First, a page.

Pet Nutrition - Adult

Diets fed to adult animals are designed to meet the nutritional needs of the average dog or cat. In fact, the average adult maintenance diet may provide more nutrients and calories than needed by the average dog or cat. Adult pets that are not neutered have higher daily energy requirements than pets that have been spayed or castrated. Most pets are neutered and have limited opportunity for exercise, hence more than half of the dogs and cats in the USA are overweight, and a third of them are obese.

 

Reproduction


Gestation

The Maintenance lifestage should be further defined for those reproducing: pregnant and nursing adults. Dogs that are pregnant (gestating) generally have a 10-20% increase in nutritional requirements in the last 20 days of pregnancy, and pregnant cats have a 10-20% increase steadily throughout the 63-day gestating period.
 

Lactation

Nursing Pups Lactating dogs and cats have greatly increased nutritional requirements for energy. Their caloric need can be increased by a factor of 2 to 8 times over non-reproducing requirements depending on how many young are nursing. When selecting a diet for an adult pet, these factors must be taken into consideration in order to optimally feed the lactating dog or cat.
 

If you need help feeding your pregnant or nursing pet, click on Chef to request a nutrition consultation.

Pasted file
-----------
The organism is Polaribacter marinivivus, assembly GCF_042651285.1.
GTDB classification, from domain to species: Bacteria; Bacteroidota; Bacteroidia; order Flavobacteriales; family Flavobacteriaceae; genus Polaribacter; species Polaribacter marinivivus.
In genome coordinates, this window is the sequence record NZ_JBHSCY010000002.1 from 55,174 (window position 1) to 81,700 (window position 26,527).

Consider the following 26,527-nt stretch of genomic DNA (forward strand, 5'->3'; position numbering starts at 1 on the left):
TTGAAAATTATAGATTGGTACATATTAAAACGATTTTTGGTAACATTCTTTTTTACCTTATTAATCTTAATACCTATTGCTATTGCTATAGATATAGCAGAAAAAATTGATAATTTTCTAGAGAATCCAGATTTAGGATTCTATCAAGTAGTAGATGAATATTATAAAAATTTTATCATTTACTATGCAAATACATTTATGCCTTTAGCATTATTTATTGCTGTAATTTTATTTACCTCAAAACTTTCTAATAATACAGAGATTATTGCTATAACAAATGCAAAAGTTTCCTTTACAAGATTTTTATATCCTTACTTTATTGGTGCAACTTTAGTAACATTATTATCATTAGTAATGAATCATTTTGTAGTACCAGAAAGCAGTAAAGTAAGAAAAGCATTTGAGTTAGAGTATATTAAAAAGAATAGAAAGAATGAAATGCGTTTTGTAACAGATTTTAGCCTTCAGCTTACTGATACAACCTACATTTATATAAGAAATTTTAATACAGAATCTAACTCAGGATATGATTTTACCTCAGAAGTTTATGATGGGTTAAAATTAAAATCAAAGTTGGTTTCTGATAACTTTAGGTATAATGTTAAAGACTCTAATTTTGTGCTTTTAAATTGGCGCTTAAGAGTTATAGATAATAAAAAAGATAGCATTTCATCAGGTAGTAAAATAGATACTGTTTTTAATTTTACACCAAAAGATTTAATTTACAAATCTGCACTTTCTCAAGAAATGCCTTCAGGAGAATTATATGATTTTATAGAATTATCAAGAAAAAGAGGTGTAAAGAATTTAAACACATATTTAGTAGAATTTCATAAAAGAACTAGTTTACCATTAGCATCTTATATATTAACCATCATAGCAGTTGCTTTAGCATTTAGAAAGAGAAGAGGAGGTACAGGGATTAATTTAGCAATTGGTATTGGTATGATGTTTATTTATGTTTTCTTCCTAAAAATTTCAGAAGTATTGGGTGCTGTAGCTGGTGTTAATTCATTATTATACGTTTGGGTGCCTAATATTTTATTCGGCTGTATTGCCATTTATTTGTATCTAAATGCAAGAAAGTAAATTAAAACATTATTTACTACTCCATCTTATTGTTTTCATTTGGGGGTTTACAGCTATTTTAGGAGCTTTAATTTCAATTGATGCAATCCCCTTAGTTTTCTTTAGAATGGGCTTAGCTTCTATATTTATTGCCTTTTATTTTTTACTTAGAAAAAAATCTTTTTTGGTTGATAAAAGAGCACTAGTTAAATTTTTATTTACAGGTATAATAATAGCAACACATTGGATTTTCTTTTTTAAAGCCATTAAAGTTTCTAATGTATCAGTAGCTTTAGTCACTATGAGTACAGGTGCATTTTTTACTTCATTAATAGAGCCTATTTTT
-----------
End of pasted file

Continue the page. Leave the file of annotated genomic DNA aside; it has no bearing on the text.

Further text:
Work

Adult pets that have active daily lives, either in work or play, have higher daily energy requirements than pets that wait on the couch for their owners to return home. The working pet has an increased energy need which can be 2 to 8 times the non-working pet depending on the type of work activity and environment. When selecting a diet for an adult pet, these factors must be taken into consideration.

 

If you need help feeding your working pet, let us help you! Click on Chef to request a nutrition consultation.


Environment

The pet’s environment (indoor verses outdoor) also significantly affects the daily caloric requirement. In cold temperatures, increased energy is needed to warm and maintain normal body temperatures. In hot temperatures, increased energy is needed to cool (panting) and dissipate heat from the body.